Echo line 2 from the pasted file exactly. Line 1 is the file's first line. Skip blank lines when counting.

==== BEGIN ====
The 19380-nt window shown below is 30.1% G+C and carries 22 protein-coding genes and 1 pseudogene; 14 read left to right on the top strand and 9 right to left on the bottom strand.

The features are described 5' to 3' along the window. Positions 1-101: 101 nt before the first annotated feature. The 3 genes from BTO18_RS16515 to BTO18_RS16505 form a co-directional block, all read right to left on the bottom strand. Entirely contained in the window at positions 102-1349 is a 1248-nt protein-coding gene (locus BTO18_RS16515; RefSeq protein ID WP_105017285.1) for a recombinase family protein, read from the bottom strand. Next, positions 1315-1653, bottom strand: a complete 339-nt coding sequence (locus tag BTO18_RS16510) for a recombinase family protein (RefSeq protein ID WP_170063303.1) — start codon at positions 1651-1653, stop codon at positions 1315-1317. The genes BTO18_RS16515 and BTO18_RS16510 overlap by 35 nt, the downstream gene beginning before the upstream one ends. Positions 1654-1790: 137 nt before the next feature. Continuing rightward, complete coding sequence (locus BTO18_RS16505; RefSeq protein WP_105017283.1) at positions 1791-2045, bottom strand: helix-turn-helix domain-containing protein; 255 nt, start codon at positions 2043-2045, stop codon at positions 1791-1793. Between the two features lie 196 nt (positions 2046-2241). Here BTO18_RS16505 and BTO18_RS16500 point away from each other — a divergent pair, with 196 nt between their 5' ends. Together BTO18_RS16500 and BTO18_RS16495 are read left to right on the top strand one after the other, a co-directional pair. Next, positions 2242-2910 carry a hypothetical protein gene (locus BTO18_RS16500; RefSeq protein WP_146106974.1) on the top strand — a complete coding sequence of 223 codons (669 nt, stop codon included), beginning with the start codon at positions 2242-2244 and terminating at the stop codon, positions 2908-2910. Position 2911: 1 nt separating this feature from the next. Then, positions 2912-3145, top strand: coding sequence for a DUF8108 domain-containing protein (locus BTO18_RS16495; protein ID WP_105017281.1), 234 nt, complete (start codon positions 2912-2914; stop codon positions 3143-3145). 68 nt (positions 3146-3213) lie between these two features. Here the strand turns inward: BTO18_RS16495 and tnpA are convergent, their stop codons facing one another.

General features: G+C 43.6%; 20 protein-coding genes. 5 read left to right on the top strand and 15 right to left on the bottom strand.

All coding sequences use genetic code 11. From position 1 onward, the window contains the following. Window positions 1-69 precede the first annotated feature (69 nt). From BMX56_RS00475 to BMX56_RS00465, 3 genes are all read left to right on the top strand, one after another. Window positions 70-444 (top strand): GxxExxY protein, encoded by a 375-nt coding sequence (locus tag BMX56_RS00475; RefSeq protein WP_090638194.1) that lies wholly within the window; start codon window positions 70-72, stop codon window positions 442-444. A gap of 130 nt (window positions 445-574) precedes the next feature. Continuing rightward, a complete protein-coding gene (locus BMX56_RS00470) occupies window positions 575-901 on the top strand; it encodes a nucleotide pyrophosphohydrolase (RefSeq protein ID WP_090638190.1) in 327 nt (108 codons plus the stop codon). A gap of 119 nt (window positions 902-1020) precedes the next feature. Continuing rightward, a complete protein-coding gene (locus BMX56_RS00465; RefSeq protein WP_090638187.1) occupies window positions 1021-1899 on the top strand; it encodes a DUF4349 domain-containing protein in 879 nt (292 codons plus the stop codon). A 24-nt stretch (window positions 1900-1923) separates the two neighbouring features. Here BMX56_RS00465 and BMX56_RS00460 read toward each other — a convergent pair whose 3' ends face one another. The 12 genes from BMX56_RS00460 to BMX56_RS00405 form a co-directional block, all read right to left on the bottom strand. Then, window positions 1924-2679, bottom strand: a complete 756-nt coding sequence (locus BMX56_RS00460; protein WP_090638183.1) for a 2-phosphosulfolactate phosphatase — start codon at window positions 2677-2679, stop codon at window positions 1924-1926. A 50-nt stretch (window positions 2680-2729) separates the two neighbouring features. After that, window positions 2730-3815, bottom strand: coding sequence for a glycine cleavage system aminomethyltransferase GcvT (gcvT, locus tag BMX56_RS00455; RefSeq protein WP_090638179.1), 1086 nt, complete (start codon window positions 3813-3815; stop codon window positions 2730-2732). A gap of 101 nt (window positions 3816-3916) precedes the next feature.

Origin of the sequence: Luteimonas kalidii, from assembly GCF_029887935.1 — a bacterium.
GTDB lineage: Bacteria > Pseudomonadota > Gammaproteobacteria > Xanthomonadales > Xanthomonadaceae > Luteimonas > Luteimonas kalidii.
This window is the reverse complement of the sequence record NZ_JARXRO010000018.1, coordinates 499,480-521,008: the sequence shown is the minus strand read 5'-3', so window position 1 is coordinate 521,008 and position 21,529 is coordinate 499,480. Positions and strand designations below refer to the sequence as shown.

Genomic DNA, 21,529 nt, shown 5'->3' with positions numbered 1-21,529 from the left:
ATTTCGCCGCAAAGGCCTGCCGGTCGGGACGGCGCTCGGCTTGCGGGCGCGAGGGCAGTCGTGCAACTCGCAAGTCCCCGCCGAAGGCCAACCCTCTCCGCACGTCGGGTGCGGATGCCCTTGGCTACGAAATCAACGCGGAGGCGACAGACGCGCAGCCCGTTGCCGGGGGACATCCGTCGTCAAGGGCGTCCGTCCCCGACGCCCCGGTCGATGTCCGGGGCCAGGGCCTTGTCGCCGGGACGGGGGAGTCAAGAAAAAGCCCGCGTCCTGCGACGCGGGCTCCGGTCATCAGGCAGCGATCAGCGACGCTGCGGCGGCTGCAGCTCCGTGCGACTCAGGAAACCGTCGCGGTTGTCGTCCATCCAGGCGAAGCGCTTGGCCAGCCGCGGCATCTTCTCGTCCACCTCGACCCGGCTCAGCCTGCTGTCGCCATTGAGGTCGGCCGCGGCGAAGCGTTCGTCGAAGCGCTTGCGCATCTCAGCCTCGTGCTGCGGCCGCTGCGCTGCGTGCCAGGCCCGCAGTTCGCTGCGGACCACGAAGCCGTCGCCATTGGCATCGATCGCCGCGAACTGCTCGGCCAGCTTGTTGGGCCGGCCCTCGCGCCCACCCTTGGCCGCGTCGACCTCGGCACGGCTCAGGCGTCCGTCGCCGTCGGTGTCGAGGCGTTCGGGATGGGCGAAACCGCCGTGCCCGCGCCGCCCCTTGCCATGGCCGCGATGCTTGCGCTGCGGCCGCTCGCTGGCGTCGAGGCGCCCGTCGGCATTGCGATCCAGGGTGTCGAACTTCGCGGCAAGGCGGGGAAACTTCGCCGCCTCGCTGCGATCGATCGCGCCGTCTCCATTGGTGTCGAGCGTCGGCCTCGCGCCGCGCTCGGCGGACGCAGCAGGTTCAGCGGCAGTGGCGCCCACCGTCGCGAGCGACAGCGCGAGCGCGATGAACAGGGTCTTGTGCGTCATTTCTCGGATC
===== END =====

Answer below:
The features are described 5' to 3' along the window. Positions 1-101: 101 nt before the first annotated feature. The 3 genes from BTO18_RS16515 to BTO18_RS16505 form a co-directional block, all read right to left on the bottom strand. Entirely contained in the window at positions 102-1349 is a 1248-nt protein-coding gene (locus BTO18_RS16515; RefSeq protein ID WP_105017285.1) for a recombinase family protein, read from the bottom strand. Next, positions 1315-1653, bottom strand: a complete 339-nt coding sequence (locus tag BTO18_RS16510) for a recombinase family protein (RefSeq protein ID WP_170063303.1) — start codon at positions 1651-1653, stop codon at positions 1315-1317. The genes BTO18_RS16515 and BTO18_RS16510 overlap by 35 nt, the downstream gene beginning before the upstream one ends. Positions 1654-1790: 137 nt before the next feature. Continuing rightward, complete coding sequence (locus BTO18_RS16505; RefSeq protein WP_105017283.1) at positions 1791-2045, bottom strand: helix-turn-helix domain-containing protein; 255 nt, start codon at positions 2043-2045, stop codon at positions 1791-1793. Between the two features lie 196 nt (positions 2046-2241). Here BTO18_RS16505 and BTO18_RS16500 point away from each other — a divergent pair, with 196 nt between their 5' ends. Together BTO18_RS16500 and BTO18_RS16495 are read left to right on the top strand one after the other, a co-directional pair. Next, positions 2242-2910 carry a hypothetical protein gene (locus BTO18_RS16500; RefSeq protein WP_146106974.1) on the top strand — a complete coding sequence of 223 codons (669 nt, stop codon included), beginning with the start codon at positions 2242-2244 and terminating at the stop codon, positions 2908-2910. Position 2911: 1 nt separating this feature from the next. Then, positions 2912-3145, top strand: coding sequence for a DUF8108 domain-containing protein (locus BTO18_RS16495; protein ID WP_105017281.1), 234 nt, complete (start codon positions 2912-2914; stop codon positions 3143-3145). 68 nt (positions 3146-3213) lie between these two features. Here the strand turns inward: BTO18_RS16495 and tnpA are convergent, their stop codons facing one another.